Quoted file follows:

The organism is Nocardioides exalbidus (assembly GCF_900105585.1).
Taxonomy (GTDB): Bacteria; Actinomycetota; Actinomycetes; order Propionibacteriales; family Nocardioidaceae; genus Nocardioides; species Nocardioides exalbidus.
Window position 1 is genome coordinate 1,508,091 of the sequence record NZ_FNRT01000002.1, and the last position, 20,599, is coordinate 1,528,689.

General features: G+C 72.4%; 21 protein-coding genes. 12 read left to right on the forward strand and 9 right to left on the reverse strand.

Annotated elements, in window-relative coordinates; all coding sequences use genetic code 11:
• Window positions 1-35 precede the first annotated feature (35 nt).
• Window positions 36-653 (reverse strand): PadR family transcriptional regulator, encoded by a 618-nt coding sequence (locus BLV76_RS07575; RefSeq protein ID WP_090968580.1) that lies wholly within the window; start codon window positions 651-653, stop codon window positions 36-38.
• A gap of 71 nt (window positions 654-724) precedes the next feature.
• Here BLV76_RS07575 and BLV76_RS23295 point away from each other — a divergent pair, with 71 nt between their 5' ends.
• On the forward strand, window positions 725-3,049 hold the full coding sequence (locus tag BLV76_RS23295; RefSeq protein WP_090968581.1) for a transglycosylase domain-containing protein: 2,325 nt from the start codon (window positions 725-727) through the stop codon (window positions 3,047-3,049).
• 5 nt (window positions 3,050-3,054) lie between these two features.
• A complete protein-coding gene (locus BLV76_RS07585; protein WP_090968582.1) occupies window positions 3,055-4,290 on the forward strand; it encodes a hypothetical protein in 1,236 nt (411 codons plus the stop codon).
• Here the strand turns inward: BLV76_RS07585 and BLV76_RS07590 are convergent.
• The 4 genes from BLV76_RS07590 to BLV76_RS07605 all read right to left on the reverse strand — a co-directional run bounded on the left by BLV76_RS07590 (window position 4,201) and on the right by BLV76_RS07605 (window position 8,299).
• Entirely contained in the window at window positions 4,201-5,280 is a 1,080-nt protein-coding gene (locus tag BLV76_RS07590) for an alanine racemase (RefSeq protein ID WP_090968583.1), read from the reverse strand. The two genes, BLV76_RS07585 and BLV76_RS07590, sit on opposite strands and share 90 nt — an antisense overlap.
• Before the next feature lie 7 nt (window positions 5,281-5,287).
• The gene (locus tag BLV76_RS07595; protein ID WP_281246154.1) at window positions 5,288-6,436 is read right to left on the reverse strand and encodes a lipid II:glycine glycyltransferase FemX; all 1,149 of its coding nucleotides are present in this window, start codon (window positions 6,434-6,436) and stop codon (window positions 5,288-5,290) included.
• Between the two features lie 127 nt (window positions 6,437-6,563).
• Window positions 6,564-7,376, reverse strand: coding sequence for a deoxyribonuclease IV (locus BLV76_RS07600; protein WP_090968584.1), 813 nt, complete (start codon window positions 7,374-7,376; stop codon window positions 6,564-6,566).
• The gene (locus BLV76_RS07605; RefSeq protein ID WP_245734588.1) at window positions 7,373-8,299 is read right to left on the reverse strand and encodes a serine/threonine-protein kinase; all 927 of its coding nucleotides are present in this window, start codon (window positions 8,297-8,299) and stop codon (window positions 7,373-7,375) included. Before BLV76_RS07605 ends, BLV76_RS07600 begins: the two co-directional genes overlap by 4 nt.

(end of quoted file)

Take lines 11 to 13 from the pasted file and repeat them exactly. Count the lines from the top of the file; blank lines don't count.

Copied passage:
• 5 nt (window positions 3,050-3,054) lie between these two features.
• A complete protein-coding gene (locus BLV76_RS07585; protein WP_090968582.1) occupies window positions 3,055-4,290 on the forward strand; it encodes a hypothetical protein in 1,236 nt (411 codons plus the stop codon).
• Here the strand turns inward: BLV76_RS07585 and BLV76_RS07590 are convergent.